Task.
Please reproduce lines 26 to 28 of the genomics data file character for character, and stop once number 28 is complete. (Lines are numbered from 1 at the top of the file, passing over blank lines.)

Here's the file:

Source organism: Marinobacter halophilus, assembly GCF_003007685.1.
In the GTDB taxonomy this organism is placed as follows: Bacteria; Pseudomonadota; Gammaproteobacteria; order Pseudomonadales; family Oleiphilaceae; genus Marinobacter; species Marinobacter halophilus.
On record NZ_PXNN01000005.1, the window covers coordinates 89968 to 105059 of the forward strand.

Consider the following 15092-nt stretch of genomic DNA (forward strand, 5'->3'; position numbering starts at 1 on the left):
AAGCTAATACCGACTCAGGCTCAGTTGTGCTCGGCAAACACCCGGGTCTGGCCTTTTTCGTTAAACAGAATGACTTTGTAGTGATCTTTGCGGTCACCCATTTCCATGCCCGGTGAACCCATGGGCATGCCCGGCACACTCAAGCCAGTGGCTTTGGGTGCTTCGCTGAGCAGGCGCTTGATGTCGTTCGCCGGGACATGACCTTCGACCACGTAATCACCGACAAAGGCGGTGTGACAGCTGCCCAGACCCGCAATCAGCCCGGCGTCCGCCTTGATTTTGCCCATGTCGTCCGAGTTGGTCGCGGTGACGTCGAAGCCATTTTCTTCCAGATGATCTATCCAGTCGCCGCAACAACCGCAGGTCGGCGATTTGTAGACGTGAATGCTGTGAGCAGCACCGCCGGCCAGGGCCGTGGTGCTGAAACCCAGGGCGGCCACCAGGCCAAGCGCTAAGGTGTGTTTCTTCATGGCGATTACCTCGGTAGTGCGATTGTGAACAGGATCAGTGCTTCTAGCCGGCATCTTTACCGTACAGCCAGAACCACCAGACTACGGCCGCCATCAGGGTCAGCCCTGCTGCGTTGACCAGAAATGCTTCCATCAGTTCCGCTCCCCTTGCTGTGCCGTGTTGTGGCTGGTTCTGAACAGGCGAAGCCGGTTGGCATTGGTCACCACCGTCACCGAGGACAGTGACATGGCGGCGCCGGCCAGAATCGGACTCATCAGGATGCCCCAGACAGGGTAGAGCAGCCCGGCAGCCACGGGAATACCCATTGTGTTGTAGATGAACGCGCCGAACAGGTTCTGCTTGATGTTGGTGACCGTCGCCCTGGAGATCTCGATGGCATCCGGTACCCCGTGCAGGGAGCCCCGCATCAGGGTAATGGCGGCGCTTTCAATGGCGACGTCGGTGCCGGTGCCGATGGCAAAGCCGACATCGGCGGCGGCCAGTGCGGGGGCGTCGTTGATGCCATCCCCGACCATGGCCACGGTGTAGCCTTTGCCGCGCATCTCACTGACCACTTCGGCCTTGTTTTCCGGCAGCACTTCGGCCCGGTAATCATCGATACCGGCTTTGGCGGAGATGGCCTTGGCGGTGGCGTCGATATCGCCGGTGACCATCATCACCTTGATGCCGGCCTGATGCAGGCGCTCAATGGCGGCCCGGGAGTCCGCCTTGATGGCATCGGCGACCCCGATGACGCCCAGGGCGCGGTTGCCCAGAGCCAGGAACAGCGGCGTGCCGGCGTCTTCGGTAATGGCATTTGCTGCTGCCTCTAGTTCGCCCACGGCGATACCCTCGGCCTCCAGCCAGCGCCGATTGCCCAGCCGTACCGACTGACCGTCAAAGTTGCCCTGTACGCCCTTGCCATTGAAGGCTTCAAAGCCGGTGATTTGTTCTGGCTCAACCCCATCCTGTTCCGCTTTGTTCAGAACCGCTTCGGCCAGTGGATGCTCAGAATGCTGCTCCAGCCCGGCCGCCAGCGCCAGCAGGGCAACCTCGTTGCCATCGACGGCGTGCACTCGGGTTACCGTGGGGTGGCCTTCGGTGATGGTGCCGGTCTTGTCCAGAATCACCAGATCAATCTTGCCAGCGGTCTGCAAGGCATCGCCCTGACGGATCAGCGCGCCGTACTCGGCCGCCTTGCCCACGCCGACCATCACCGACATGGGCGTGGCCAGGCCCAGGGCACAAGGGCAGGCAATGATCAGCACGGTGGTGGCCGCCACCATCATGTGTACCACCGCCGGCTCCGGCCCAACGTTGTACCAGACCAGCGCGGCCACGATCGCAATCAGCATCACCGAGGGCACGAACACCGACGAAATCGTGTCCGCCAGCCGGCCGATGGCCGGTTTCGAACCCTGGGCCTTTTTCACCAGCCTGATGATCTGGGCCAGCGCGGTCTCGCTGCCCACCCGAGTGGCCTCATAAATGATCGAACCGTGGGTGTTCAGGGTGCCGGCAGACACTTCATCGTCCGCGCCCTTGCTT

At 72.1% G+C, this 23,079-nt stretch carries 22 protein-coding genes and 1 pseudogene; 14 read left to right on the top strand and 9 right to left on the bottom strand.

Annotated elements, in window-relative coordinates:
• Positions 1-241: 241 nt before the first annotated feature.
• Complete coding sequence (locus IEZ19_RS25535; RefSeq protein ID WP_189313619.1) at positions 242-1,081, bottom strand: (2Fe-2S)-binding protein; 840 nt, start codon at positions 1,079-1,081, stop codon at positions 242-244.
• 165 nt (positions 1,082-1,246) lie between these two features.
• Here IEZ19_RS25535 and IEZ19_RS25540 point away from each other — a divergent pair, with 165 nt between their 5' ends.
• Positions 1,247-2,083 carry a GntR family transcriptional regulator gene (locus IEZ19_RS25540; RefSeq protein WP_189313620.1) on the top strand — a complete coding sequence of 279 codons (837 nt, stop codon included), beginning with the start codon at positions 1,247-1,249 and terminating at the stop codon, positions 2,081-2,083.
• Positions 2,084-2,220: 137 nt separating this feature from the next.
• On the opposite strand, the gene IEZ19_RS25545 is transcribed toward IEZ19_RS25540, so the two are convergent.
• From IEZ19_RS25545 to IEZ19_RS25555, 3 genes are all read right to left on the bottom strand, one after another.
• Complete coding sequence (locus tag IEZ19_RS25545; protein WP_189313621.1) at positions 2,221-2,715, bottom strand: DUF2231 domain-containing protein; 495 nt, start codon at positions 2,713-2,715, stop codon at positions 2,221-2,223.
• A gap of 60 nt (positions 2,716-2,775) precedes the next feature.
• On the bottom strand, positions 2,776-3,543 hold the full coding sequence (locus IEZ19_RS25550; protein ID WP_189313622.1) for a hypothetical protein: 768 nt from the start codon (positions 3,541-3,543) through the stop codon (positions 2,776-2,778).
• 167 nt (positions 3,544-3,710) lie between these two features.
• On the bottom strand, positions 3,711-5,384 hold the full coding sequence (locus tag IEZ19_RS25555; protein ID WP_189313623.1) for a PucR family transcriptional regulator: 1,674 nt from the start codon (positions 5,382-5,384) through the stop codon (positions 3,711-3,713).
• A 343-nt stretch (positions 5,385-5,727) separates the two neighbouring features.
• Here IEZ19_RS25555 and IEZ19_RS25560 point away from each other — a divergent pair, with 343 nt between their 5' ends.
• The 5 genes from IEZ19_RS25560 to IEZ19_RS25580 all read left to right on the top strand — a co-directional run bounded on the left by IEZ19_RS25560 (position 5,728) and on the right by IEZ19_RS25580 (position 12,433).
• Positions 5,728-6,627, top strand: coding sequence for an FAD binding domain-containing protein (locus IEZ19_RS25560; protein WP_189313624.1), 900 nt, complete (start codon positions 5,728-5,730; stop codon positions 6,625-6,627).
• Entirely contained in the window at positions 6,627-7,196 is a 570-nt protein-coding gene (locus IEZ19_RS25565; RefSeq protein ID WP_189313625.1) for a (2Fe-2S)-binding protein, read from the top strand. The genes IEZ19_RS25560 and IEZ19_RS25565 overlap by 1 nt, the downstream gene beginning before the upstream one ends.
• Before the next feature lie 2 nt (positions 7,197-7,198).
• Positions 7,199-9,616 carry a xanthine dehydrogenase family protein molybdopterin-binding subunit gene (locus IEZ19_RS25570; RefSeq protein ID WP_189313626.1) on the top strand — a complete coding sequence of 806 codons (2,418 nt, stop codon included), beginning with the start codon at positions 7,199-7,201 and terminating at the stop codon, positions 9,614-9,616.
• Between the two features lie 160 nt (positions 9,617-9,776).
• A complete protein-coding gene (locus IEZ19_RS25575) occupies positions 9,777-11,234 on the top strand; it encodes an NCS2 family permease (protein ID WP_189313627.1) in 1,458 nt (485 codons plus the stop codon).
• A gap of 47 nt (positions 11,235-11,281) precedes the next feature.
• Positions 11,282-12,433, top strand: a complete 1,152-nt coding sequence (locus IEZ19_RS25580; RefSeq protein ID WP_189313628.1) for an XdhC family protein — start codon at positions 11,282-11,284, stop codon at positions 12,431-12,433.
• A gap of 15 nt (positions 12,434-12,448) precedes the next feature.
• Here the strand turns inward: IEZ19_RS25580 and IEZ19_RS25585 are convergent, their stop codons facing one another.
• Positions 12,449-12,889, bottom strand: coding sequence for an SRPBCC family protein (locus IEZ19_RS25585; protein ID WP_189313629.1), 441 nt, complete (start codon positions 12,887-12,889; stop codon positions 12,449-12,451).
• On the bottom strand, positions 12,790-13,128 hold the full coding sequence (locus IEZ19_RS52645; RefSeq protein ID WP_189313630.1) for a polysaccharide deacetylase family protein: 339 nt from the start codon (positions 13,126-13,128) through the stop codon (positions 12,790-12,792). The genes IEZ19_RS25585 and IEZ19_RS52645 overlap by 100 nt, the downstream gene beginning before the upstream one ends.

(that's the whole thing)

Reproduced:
• Before the next feature lie 2 nt (positions 7,197-7,198).
• Positions 7,199-9,616 carry a xanthine dehydrogenase family protein molybdopterin-binding subunit gene (locus IEZ19_RS25570; RefSeq protein ID WP_189313626.1) on the top strand — a complete coding sequence of 806 codons (2,418 nt, stop codon included), beginning with the start codon at positions 7,199-7,201 and terminating at the stop codon, positions 9,614-9,616.
• Between the two features lie 160 nt (positions 9,617-9,776).